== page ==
“Show, don’t tell” is common phrase that attempts to oversimplify a complex topic. “Show” and “Tell” are both essential for good writing. They represent complimentary techniques for writing prose. It is true that telling is often easier, and as a result it’s frequently over used, but both have their place in writing.
Telling in a Nutshell
If writing is the art of using words to convey meaning, then telling is the technique of blatantly stating the meaning directly. “He was mean.” “She was nice.” “It was hot outside.” Few words have been used and the meaning is clear, but the significance of the meaning is left vague. Audiences know what the character thinks and feels, but almost nothing about the object of those thoughts and feelings. No concrete information has been revealed.
Telling is also very passive experience for the audience. Audiences don’t have to think to understand the meaning of the text. They simply absorb it.
Showing in a Nutshell
Showing, in contrast, is an indirect approach. Showing implies meaning through details. “Rain pelted the windows.” “He cradled the dog in his arms.” “She hummed softly as she worked.” By themselves, these phrases could mean many things. Perhaps he likes dogs, or perhaps he is a nice person. Perhaps she is a diligent worker, or perhaps music is an important aspect of her life.
As audiences learn more, the range of possible meanings narrows, until audiences are able to reach a conclusion. However, showing is not limited to a single meaning, and often carries multiple implications. It’s possible for the protagonist to like dogs and be a nice person.
Trying to understand the meaning behind the text helps the audience to actively engage the story. They develop their own theories about the meaning, creating a more active, personal experience.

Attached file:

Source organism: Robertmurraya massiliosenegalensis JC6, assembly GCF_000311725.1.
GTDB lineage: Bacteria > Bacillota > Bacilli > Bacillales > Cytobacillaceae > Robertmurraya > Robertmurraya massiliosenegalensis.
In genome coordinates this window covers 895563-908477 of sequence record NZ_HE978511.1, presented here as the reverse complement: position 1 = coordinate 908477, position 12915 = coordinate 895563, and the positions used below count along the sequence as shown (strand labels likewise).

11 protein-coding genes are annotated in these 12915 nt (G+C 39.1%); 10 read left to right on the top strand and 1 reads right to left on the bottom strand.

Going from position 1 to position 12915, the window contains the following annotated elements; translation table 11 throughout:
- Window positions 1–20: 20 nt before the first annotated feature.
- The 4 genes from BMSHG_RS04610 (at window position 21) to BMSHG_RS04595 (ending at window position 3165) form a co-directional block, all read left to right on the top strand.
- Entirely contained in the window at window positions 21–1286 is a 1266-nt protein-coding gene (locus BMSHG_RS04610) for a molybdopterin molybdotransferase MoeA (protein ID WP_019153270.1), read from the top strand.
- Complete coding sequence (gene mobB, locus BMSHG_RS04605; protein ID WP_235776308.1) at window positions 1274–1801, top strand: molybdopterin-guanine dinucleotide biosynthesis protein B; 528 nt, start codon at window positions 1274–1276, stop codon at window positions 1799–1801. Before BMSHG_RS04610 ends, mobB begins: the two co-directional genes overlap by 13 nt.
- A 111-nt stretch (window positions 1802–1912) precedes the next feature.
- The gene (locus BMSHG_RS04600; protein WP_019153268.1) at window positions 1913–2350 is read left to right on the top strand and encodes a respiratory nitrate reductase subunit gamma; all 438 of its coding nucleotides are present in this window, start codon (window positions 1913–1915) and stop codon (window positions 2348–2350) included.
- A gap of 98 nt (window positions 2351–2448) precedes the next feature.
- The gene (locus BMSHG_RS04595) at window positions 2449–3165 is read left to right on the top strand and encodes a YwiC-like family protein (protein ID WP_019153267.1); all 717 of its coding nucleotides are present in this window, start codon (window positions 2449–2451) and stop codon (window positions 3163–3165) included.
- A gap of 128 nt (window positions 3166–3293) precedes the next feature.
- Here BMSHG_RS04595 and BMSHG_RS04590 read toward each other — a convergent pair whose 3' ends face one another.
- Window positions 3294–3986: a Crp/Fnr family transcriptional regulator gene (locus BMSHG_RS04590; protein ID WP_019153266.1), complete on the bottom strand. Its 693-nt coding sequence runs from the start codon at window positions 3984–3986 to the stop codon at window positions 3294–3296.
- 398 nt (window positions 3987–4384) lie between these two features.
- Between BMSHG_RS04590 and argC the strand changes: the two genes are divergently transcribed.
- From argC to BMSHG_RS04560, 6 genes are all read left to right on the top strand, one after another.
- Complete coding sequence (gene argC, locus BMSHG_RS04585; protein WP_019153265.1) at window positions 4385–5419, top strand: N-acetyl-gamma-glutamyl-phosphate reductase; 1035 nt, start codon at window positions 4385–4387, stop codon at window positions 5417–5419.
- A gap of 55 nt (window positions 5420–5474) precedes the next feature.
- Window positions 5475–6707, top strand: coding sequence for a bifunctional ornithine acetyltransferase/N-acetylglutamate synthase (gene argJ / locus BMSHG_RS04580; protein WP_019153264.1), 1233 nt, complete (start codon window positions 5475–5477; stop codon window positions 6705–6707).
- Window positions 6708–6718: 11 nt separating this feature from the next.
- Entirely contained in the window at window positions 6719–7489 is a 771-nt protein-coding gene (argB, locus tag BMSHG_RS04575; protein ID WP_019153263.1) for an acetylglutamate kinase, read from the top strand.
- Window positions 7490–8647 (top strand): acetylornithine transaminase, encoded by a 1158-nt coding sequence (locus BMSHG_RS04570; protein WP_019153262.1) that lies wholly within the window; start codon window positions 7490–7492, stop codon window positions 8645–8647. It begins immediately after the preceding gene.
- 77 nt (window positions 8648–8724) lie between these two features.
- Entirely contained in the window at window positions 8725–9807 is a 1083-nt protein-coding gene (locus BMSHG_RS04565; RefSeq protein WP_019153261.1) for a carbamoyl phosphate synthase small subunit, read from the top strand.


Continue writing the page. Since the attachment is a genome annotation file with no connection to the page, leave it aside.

Using Show & Tell Effectively
Good storytelling is, among other things, a matter of management. Audiences want to reach the good parts, but those moments only have value if the story and the audience spend the time to invest in the story, creating a sense of meaning and significance. Audiences need to understand how and why the conflict matters.
Think of the climax to any story: Frodo’s struggle to do what is right in Lord of the Rings, or Darth Vader’s temptation of Luke Skywalker in the Star Wars trilogy. What makes these scenes powerful is the time audiences have spent with the characters; getting to know them, investing in their journey. Audiences only care about the outcome because the story took the time to take them on this journey, providing them with essential information that helps audiences connect with the characters and appreciate the importance of their conflicts.
In any narrative there are sections that aren’t very interesting: Luke’s training, Frodo’s long journey. Audiences need to know that these events happened, but they’re not very interesting. Instead of forcing audiences to slog through every step of the character’s journey, the story only tells the audience the essentials.
Similarly, there are times in the story where audiences want to slow down and savor the moment. These are the scenes that matter: where characters deepen, conflicts come to a head, and meaning becomes clear. When Jack realizes the full significance of Tyler Durden (Fight Club). When Vin finally understands who she is and stops relying on others to reaffirm her identity (Mistborn).
Recognize what the audiences need to know and tell it. Recognize what audiences care about, and show it.
When & How to Tell